It’s time to set the record straight about the spending of the Office of Hawaiian Affairs.
Let’s be clear: OHA’s funding absolutely goes towards bettering the lives of Native Hawaiians.
Unfortunately, the media has distorted some of the basic findings of the recent state audit of OHA.
Much of the confusion stems from the auditor’s use of the term “discretionary spending.” The auditor lumped a range of our expenditures into this category, and the media twisted the auditor’s findings to suggest that millions in OHA funds were “misspent” or not directed to Native Hawaiians. This is patently false.
The issue is that the auditor deemed any funding disbursed through a non-competitive process as discretionary spending. While we agree that a competitive award process is the fairest way to distribute funds, it doesn’t necessarily provide the flexibility to meet the unique and time-sensitive needs of our beneficiaries. For example, should an organization miss an application deadline for our main competitive grants, they would have to wait another two years for the next solicitation because these grants align with our biennium budget.
Our Board’s solution to this was to provide more flexible, non-competitive processes, such as trustee allowances, CEO sponsorships and Kūlia Initiatives.
Every one of our 22 Kūlia Initiatives for the two years cited in the audit – totaling $13.1 million, which represents the overwhelming majority of OHA’s discretionary spending described by the auditor – went toward meeting the substantial needs of our beneficiaries. Moreover, all Kūlia Initiatives are discussed and approved by the OHA Board in public meetings that are subject to the state’s Sunshine Law.
The following is a list of the largest Kūlia expenditures for those two years (for a list of all 22 Kūlia Initiatives, visit www.oha.org):
- $6 million, DHHL – In 2008, OHA entered into a contractual agreement to provide DHHL with $3 million a year for 30 years to help cover its debt service on bonds used to establish infrastructure for affordable housing on homesteads;
- $3 million, Hawaiian-focused charter schools – Since 2006, OHA has provided annual funding to support 17 charter schools, which educate some of our most at-risk Native Hawaiian students;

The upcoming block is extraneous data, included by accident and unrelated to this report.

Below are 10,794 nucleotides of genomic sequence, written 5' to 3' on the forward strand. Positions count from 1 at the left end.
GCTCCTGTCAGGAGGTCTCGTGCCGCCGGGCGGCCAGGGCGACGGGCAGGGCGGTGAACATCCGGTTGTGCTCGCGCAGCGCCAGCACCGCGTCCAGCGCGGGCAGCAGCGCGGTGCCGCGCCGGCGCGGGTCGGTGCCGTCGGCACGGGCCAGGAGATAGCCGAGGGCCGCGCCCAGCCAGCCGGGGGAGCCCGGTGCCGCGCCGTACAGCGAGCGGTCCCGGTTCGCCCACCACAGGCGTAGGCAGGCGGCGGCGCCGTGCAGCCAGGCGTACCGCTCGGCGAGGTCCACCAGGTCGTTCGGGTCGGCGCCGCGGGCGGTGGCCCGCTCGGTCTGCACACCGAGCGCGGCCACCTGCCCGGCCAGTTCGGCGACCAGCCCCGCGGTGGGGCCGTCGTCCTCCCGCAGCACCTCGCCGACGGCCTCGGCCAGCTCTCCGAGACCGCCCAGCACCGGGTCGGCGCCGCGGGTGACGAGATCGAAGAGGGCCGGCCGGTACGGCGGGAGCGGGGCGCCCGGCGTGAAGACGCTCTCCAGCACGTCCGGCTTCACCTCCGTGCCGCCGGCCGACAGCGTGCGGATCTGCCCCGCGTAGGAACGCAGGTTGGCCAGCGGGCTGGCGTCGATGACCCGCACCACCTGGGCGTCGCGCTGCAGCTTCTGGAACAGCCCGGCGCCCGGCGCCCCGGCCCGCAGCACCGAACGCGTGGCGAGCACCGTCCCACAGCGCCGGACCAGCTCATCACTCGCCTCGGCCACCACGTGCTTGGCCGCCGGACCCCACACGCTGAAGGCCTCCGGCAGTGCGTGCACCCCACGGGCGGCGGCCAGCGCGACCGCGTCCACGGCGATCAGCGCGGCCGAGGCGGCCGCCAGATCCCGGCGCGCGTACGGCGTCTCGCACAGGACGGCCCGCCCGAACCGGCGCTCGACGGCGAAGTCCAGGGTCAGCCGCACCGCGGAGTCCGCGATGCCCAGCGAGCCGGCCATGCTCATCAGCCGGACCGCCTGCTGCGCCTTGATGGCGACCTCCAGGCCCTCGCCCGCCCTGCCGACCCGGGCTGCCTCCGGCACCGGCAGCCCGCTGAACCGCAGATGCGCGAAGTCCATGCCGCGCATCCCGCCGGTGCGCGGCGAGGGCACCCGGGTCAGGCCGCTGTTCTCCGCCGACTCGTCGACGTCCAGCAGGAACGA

- $1.15 million for higher education scholarship programs for Native Hawaiians;
- $896,232, UH Hilo – To support Nā Pua No‘eau, which provides educational programs to Native Hawaiians; and
- $597,468, Lunalilo Home – to support the ali‘i trust by funding much-needed infrastructure repairs to provide safety and comfort for its kūpuna residents.
This list demonstrates that OHA is funding critical services for our beneficiaries with the greatest needs. This is money well spent.
Had the media reviewed the audit closer, they would have found that the auditor’s concerns focused on OHA’s internal processes used to distribute these funds. Our spending policies are intended to manage OHA’s trust to benefit current and future beneficiaries. But balancing our responsibility to sustain the trust with meeting our mandate to serve our community is challenging, especially when the needs of our people today far exceed OHA’s limited resources.
The only time the word “misspent” is found in the audit relates to trustee allowances. While the auditor found that these expenditures represent just a fraction of our overall spending, we agree that this type of discretionary spending invites potential misuse and needs to be overhauled. We also agree that the CEO’s sponsorship cedes too much discretion to a single individual and requires closer oversight. Most importantly, we recognize that we must manage our Fiscal Reserve more carefully. I have proposed moratoriums on these funds while the Board develops policy changes to address valid concerns.
Ultimately, the audit provides us with clear guidance to implement improvements. We are committed to updating our spending policies to be more clearly defined, objective and responsible, while also preserving some flexibility to meet the needs of our beneficiaries in a meaningful and timely manner. We understand that we need to exercise more disciplined spending. Two years ago, we initiated our Fiscal Sustainability Plan to address the long-term health of OHA’s trust, which includes addressing our Spending Policy and Fiscal Reserve. Last March, the OHA Board approved the procurement of an independent auditor to examine OHA’s financial condition and that of its LLCs. The Board Ad hoc committee on Grants and Sponsorships was created last August to address the policies and procedures of OHA’s grants and sponsorships. We look forward to sharing our progress in the months ahead with our beneficiaries and the public.